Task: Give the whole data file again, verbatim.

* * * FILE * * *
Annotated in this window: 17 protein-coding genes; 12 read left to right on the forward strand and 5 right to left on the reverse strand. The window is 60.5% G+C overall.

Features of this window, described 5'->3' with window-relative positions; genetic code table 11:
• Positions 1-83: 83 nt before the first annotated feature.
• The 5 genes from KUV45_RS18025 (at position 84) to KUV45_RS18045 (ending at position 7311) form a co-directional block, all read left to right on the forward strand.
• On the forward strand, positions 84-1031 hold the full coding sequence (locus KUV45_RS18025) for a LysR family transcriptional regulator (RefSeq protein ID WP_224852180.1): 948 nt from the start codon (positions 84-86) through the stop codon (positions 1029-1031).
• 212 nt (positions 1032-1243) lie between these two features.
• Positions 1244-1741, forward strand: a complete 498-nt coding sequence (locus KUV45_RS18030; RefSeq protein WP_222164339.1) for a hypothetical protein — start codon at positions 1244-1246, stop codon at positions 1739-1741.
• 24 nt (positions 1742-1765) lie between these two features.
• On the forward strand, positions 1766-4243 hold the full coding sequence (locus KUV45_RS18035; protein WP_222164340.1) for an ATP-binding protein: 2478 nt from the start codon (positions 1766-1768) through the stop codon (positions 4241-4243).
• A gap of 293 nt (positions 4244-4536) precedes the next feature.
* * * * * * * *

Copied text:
Annotated in this window: 17 protein-coding genes; 12 read left to right on the forward strand and 5 right to left on the reverse strand. The window is 60.5% G+C overall.

Features of this window, described 5'->3' with window-relative positions; genetic code table 11:
• Positions 1-83: 83 nt before the first annotated feature.
• The 5 genes from KUV45_RS18025 (at position 84) to KUV45_RS18045 (ending at position 7311) form a co-directional block, all read left to right on the forward strand.
• On the forward strand, positions 84-1031 hold the full coding sequence (locus KUV45_RS18025) for a LysR family transcriptional regulator (RefSeq protein ID WP_224852180.1): 948 nt from the start codon (positions 84-86) through the stop codon (positions 1029-1031).
• 212 nt (positions 1032-1243) lie between these two features.
• Positions 1244-1741, forward strand: a complete 498-nt coding sequence (locus KUV45_RS18030; RefSeq protein WP_222164339.1) for a hypothetical protein — start codon at positions 1244-1246, stop codon at positions 1739-1741.
• 24 nt (positions 1742-1765) lie between these two features.
• On the forward strand, positions 1766-4243 hold the full coding sequence (locus KUV45_RS18035; protein WP_222164340.1) for an ATP-binding protein: 2478 nt from the start codon (positions 1766-1768) through the stop codon (positions 4241-4243).
• A gap of 293 nt (positions 4244-4536) precedes the next feature.